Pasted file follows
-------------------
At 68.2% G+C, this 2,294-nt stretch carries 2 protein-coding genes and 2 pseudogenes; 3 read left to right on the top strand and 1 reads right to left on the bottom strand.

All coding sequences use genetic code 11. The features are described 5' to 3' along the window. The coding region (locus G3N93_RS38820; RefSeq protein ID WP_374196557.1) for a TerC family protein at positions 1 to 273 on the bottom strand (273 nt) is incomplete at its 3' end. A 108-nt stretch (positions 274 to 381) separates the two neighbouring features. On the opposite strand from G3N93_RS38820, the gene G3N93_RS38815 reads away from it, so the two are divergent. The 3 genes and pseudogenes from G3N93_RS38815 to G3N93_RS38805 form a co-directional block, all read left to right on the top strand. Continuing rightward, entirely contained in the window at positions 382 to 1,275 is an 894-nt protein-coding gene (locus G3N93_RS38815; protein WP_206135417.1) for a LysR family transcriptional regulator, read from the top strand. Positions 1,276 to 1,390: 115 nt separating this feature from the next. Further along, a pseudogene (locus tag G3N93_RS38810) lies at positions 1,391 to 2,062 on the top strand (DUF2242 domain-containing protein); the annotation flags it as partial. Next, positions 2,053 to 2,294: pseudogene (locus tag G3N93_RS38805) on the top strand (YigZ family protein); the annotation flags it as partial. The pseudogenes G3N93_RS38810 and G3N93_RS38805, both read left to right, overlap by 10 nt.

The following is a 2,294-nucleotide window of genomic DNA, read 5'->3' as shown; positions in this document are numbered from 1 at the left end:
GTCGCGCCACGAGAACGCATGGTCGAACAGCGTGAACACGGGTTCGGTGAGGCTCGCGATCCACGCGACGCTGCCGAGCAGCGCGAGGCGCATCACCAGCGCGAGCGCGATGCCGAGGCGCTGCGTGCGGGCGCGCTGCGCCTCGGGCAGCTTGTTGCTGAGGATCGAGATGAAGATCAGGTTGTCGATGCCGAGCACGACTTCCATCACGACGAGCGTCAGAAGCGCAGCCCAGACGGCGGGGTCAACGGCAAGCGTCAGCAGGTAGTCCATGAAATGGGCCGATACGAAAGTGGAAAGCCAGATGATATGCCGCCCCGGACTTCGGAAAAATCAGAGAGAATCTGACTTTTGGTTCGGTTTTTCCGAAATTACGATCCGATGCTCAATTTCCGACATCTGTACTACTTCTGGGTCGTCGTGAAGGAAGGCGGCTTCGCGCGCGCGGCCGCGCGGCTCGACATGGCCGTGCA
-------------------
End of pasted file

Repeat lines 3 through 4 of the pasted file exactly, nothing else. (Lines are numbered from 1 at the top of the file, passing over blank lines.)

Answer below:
The following is a 2,294-nucleotide window of genomic DNA, read 5'->3' as shown; positions in this document are numbered from 1 at the left end:
GTCGCGCCACGAGAACGCATGGTCGAACAGCGTGAACACGGGTTCGGTGAGGCTCGCGATCCACGCGACGCTGCCGAGCAGCGCGAGGCGCATCACCAGCGCGAGCGCGATGCCGAGGCGCTGCGTGCGGGCGCGCTGCGCCTCGGGCAGCTTGTTGCTGAGGATCGAGATGAAGATCAGGTTGTCGATGCCGAGCACGACTTCCATCACGACGAGCGTCAGAAGCGCAGCCCAGACGGCGGGGTCAACGGCAAGCGTCAGCAGGTAGTCCATGAAATGGGCCGATACGAAAGTGGAAAGCCAGATGATATGCCGCCCCGGACTTCGGAAAAATCAGAGAGAATCTGACTTTTGGTTCGGTTTTTCCGAAATTACGATCCGATGCTCAATTTCCGACATCTGTACTACTTCTGGGTCGTCGTGAAGGAAGGCGGCTTCGCGCGCGCGGCCGCGCGGCTCGACATGGCCGTGCA